One of the key aspects of training and racing endurance events is the area of electrolytes. Most triathletes say it is the 4th leg of a triathlon. It is equally important for running, cycling and any exercise lasting over say 1 hour.
I am often asked: “What sports drink or energy drink should I take while exercising?” The article below touches on some of the basics regarding sports hydration. You should read it as a start on your journey to better understanding your specific needs and choice of electrolytes,
Most often people are focused on the taste rather than the composition. Although taste is important (psychologically you will drink more if you like it), the real importance is getting enough electrolytes to help you perform (and recover) your best. Sweat rates can vary over 10 times between individuals so thinking about your needs and a good solution really makes a positive impact.
What are electrolytes?
There are 5 major electrolytes - Sodium (Na+), Chloride (Cl-), Potassium (K+), Magnesium (Mg++), Calcium (Ca++) and 2 minor ones - Phosphate (HPO4–), Bicarbonate (HCO3-) that you need balance in your body for optimal performance (and health).
Electrolytes in your body carry electrical charges that are responsible for stimulating muscles and nerves. They also regulate the amount of fluids throughout your body, which affects cellular function, blood volume and blood pressure. So, the simple version is that you need them, the longer version dealing with the underlying chemistry is left for homework (or a degree!)
How much do I need?
The answer to this question is “depends”. It really depends on your sweat rate and how you’re you sweat certain electrolytes. The belief is that your genetics is the major indicator of sweat rate and electrolyte use.
You can (and should) determine your electrolyte use through a scientific sweat test to get the most accuracy. These tests can determine how much sweat you lose and more importantly how many electrolytes you use in your sweat. As noted above the difference in individuals can be more than 10 times. For example, I am a heavy sweater, so I lose a lot of fluid per hour but also lose lots of sodium (and the other electrolytes). So, I might lose a litre of fluid and about 1500mg/l of sodium. Conversely, my training partner (similar size and training intensity) loses less than 500ml fluid per hour and below 800mg/l.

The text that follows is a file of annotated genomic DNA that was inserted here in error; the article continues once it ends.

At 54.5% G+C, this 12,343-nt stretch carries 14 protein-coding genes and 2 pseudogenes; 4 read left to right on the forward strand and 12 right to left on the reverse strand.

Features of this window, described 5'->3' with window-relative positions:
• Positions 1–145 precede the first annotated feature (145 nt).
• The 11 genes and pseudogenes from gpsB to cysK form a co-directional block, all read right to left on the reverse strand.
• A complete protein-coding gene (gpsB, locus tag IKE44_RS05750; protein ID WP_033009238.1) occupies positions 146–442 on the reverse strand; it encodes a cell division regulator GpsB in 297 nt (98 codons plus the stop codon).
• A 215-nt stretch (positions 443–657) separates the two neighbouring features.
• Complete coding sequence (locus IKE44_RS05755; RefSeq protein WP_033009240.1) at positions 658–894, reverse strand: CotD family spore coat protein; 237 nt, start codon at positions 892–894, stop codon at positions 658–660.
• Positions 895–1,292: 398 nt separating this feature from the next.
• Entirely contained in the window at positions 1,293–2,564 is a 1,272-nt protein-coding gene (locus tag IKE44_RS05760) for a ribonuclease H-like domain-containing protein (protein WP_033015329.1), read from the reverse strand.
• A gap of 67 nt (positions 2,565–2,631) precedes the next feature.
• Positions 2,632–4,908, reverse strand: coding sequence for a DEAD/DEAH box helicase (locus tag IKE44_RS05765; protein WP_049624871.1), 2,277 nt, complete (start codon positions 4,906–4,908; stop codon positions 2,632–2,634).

The unscientific method can also help you start down the path to better electrolyte replacement. Measuring yourself before/after a session and categorizing your sweat as heavy salt to low salt gives you some indication of how much needs to be replaced.
As an indication the average person can lose about 1000mg/l of sodium and 150mg of potassium per hour of vigorous exercise.
Can I replace naturally?
I think most people agree that the best way to stay healthy is based on a good diet. Electrolytes are no different and can be replaced naturally replace before and after exercise. For example, plant-based foods, apples, corn, beets, carrots and green beans, are all rich in electrolytes. Other electrolyte-laden fruits and veggies include limes, lemons, oranges, sweet potatoes, artichokes, all types of squash and tomatoes.
Hence there are plenty of natural based solutions to getting enough electrolytes. The problem, of course, comes during heavy exercise where you need to replace a lot, or you don’t have a bag of apples and beets in your feed bag!!
What about Electrolyte tablets?
These are a must do for exercise time. As mentioned previously you need to replace a lot and use fruit and veggies is not enough.
Sports drinks on their own generally are not enough (or they contain nutrition) so you are better to formulate a strategy based on your needs using sports electrolyte replacement tablets (or powder). You still need to read the labelling to ensure you are getting enough of the right electrolytes as the quantities vary. For example, 4 of the more popular solutions using standard mixes have the following sodium content – High5 Zero (500mg/l), Pure Electrolyte Hydration (580mg/l), Gu Brew (640 mg/l) and Nuun (720mg/l) – over 40% difference and more importantly none would replace enough sodium of the average or heavy sweater!
In my opinion, researching and learning about your electrolyte replacement needs is as important as turning up for a training session. This is especially true for endurance athletes in events like triathlon marathon running and cycling. Your plan can be unscientific and based on reading the signs of your body and always improving. Start with the assumption that you are probably not hydrating enough and not replacing enough electrolytes – so do more! As you become more involved in your sport progress to the more scientific analysis of your needs and determining which product and quantities will meet your needs. Then focus on the taste!
About the author
Andrew Lang has been competing in triathlons for over 20 years and all distances from Sprint all the way up to completing 19 Ironman triathlons. Although he is a middle to back of the pack triathlete he has been fortunate to race at 2 Ironman 70.3 World Championships and the Ironman World Champions at Kona. Since 2009, Andrew has co-owned and operated Ezi Sports – the largest online triathlon store in Australia. He gets to field test and evaluate most new products on the market as well as help thousands of athletes with their sport gear needs.